TAP is committed to the support and well-being of persons with autism spectrum disorders (ASDs) and their families. Together our network of partners and professionals creates a family structure built on a foundation of diverse caregivers, advocates, providers and dedicated parents.
José Ovalle, Parent Liaison for TAP, was working as a computer network manager for an audio visual company when autism became a significant part of his life. José is the father of 23-year-old identical twins who were diagnosed with high-functioning autism in 2000. At the time of diagnosis for David and Carlos, José s then 10-year-old boys, many questions had been left unanswered. For years José and his wife Mattie were left wondering what was different with their sons. “I was completely in denial that they had something as serious as autism” he said. After years of phone calls from teachers because of their behavioral challenges in school and the speculation of intellectual disabilities, José and his wife were able assess the needs of their sons as their knowledge of autism increased. “I said okay they have it, now let’s deal with it.” José credits the use of websites, information and joining support groups as his means of coping and later becoming an advocate.
“I accept the fact that they have a disability,” said José who realized how much easier life became once his twin boys got older. Jose stresses the kinds of values they instilled in their sons which would allow them to be as independent as possible. David and Carlos are currently enrolled in college, receive their own income and know how to budget between necessary and leisure expenses. Dialogue and communication Jose says is a moral deeply valued in their home, “They have to agree to disagree, but they must respect each other.” He always encourages his sons to communicate with others and let them know who they are as opposed to assuming everyone around them is aware of their unique abilities.
José’s family, including his wife and oldest son Luis, 28, have committed their cause to advocacy and awareness of autism and other developmental disabilities. José’s wife Mattie works at UIC Clinics along with their son Luis. Luis even went the extra mile affirming “He would never date someone who does not understand that his brothers have autism” said José.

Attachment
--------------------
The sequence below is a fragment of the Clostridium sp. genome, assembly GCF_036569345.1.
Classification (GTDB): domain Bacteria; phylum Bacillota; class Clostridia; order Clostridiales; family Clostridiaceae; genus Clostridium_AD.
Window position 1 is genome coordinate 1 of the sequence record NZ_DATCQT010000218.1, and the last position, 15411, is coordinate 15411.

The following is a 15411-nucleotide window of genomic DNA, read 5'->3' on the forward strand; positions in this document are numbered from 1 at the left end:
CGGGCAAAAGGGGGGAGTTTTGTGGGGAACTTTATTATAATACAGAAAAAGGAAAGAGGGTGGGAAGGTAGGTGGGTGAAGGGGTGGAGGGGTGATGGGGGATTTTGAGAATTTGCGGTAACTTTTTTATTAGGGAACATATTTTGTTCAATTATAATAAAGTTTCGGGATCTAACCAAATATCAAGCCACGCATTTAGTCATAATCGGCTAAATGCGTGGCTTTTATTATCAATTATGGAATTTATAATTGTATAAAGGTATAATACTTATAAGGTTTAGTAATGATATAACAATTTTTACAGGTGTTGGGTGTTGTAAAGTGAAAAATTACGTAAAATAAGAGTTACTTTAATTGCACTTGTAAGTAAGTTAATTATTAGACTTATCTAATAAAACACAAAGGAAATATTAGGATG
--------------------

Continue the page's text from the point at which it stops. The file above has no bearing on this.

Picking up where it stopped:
José proudly admits through this experience, all of his sons taught him individuality, how to be humble and how to speak from the heart.
To find out more about José and his family please email him at jovalle@thehopeinstitute or log on to theautismprogram.org
For James Harlan, acceptance was the hardest thing to gather. James is President of The Answer Inc, an organization dedicated to providing support, resources, education, recreation and advocacy for families impacted by Autism & Developmental Differences. The Answer Inc. is one of TAP’s newest partners.
He admits “I sat up many nights crying” and he even tried to make a deal with God “Cure my son and let me die so he can have a decent life.” Jason was almost three when he was diagnosed in what his father describes as a very clumsy diagnosis. Jason had been misdiagnosed more than once before doctors finally concluded he had autism. The doctors also prescribed that James and his wife try to make their son’s life as comfortable as possible because according to their discovery, he would never be able to walk or function like other typically developing children.
Fortunately James’ wife, Debra Vines, was not accepting of what the doctors told them Jason could not do. She quit her job and devoted herself to the well-being of her son. Meanwhile Mr. Harlan continued to work and support his family.
James and his wife separated themselves from family and friends because whenever Jason was around there were always those uncomfortable questions. Some would often say ‘“He’s such a cute kid, too bad he’s…”’ according to what James describes as the kind of negative opinions about his son that offended him most. James and his wife had no place to turn for support or understanding. Jason, now 26, was born at a time in history when there were many questions about autism. Today James says autism is a buzzword.
“It kind of makes you feel as if you’re on an island alone” said James who found it difficult to discover acceptance for his son in an awareness-deficient society. James admits his biggest mistake was creating a barricade between his family and the rest of the world because “You have to get your kid out and don’t be embarrassed.” He realized the importance of allowing Jason to have some sort of conformity to how the world and the people in it function. When everyone knows your child “That’s a form of support” he said.
With these morals in mind James was eager to support his wife when she approached him with the idea of opening The Answer Inc., where Debra is Founder and Executive Director. He took out a loan to get his wife started and in 2007 The Answer Inc. opened its doors as a resource and support agency in the community. James facilitates a support group for fathers; Debra facilitates a group for mothers of children with ASD among other services The Answer Inc. provides.
Realizing that acceptance is the only way to persevere through life-changing circumstances, James proudly admits his son Jason is walking, talking, running and even learning how to cook despite what doctors affirmed he could not do 26 years ago. “Once you accept your situation, it’s easy” said James.
Moving forward he realized his son taught him how to love unconditionally, so much that he desires to be more like Jason. “I’m so grateful to him for that,” he said. “If Jason wants to give me a kiss, he’ll reach over and give me a kiss.”
To find out more about The Answer Inc. and to contact James Harlan, please visit theanswerinc.org
Bonita Holmes- Network Outreach Coordinator The Autism Program of Illinois (TAP)